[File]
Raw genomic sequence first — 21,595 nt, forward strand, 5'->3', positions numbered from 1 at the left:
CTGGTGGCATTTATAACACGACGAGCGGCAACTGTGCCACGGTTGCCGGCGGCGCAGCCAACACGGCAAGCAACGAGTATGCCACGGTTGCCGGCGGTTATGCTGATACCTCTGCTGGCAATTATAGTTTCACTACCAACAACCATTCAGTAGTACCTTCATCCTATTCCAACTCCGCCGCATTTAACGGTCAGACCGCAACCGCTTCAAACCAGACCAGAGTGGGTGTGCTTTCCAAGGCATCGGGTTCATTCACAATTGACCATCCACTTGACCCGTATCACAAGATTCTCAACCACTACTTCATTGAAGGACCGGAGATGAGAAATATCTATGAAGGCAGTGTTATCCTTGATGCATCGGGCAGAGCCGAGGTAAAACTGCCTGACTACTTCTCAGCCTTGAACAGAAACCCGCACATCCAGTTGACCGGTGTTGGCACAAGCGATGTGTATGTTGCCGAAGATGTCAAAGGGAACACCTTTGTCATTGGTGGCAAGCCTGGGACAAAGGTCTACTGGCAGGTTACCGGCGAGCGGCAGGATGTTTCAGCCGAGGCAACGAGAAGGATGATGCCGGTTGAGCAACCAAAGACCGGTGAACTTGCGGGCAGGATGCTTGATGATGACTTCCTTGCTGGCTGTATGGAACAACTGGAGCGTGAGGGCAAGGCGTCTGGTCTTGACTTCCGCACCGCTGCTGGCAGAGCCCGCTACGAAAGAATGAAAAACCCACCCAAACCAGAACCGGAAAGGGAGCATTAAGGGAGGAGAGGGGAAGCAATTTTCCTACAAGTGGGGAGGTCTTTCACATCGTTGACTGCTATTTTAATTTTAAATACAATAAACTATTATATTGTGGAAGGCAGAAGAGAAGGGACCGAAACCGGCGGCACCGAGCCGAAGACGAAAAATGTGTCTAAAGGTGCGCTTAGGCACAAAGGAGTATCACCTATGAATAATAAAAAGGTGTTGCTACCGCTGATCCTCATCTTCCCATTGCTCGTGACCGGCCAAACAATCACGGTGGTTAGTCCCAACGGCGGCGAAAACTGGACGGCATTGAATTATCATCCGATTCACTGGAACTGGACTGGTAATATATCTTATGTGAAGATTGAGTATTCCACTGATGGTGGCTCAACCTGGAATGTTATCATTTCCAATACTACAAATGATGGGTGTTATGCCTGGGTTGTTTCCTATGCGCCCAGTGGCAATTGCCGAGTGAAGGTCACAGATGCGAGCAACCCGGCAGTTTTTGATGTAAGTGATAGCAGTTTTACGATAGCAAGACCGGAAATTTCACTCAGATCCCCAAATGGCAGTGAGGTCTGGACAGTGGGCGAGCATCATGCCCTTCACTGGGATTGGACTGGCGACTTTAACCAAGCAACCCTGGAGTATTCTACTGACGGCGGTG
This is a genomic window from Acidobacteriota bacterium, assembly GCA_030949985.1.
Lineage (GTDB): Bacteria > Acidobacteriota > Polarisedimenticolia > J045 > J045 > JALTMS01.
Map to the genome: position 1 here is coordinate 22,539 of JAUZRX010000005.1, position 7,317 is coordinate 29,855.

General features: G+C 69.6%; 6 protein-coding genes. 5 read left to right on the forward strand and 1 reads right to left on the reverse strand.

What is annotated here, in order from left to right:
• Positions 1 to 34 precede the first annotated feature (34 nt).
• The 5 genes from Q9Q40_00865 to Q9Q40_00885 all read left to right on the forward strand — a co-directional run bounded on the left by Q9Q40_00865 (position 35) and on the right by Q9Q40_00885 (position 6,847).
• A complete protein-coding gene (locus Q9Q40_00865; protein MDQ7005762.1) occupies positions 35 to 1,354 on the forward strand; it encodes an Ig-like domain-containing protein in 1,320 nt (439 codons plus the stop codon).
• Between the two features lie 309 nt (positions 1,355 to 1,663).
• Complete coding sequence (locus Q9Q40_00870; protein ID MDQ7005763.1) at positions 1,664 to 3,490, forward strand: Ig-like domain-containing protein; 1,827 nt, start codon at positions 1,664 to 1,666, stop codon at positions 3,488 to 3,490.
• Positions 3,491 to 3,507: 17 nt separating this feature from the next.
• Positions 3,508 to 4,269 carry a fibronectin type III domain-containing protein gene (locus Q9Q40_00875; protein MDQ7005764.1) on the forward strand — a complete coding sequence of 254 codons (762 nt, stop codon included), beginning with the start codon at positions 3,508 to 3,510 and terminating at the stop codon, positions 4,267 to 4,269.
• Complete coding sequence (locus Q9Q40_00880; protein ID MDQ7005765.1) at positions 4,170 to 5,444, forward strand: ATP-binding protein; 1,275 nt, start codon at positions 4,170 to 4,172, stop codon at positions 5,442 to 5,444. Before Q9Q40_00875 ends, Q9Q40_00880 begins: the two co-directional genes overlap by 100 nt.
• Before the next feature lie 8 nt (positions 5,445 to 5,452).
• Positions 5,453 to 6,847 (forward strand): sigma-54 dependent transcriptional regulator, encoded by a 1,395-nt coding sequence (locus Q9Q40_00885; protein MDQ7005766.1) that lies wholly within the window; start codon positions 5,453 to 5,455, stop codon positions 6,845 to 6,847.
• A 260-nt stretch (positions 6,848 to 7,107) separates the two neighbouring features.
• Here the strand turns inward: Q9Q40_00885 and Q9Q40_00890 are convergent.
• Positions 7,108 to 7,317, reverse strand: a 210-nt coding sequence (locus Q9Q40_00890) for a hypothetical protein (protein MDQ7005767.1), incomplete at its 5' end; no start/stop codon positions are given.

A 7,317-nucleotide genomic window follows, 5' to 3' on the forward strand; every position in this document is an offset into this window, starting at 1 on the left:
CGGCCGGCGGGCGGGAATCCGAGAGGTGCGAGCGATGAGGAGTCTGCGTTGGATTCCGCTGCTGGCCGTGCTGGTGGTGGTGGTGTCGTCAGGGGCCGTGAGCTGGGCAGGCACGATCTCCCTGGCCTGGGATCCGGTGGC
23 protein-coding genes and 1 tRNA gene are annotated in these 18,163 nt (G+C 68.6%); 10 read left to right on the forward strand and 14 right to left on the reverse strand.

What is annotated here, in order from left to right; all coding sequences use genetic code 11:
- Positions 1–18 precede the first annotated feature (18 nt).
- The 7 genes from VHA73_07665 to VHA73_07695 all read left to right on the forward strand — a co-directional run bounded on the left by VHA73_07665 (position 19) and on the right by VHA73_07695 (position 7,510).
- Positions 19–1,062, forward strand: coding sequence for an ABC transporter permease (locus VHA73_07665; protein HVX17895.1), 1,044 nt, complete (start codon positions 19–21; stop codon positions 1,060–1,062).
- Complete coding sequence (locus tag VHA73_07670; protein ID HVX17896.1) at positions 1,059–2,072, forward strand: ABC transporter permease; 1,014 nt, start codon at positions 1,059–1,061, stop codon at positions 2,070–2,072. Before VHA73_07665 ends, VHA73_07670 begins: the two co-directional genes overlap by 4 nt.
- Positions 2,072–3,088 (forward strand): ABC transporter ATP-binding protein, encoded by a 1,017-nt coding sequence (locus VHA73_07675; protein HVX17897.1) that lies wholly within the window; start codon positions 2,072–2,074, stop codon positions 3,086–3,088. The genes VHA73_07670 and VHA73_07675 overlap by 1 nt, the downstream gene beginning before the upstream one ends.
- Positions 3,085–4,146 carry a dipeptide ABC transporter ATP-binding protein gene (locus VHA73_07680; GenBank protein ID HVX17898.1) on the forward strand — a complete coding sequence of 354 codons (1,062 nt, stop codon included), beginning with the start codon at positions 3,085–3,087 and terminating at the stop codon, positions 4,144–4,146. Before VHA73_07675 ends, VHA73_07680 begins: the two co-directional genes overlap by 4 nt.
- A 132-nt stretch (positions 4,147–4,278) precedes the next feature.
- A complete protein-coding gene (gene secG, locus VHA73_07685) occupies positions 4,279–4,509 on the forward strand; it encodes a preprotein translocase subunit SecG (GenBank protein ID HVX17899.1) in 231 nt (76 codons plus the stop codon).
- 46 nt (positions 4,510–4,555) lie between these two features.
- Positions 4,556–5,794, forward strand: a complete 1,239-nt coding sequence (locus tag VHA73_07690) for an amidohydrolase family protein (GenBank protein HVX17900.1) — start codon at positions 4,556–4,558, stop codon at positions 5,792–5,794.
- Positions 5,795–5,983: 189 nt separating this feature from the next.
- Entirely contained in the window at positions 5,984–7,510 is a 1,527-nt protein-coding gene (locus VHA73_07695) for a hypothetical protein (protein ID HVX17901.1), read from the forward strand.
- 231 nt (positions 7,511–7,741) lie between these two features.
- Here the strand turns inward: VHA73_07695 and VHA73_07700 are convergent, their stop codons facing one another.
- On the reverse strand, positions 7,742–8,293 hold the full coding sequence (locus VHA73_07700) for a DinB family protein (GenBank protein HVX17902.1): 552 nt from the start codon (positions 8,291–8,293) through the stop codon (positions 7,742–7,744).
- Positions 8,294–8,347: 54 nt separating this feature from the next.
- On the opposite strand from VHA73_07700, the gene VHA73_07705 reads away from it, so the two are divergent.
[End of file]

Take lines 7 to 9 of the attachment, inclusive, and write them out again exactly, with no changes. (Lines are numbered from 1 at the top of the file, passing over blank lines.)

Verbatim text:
What is annotated here, in order from left to right:
• Positions 1 to 34 precede the first annotated feature (34 nt).
• The 5 genes from Q9Q40_00865 to Q9Q40_00885 all read left to right on the forward strand — a co-directional run bounded on the left by Q9Q40_00865 (position 35) and on the right by Q9Q40_00885 (position 6,847).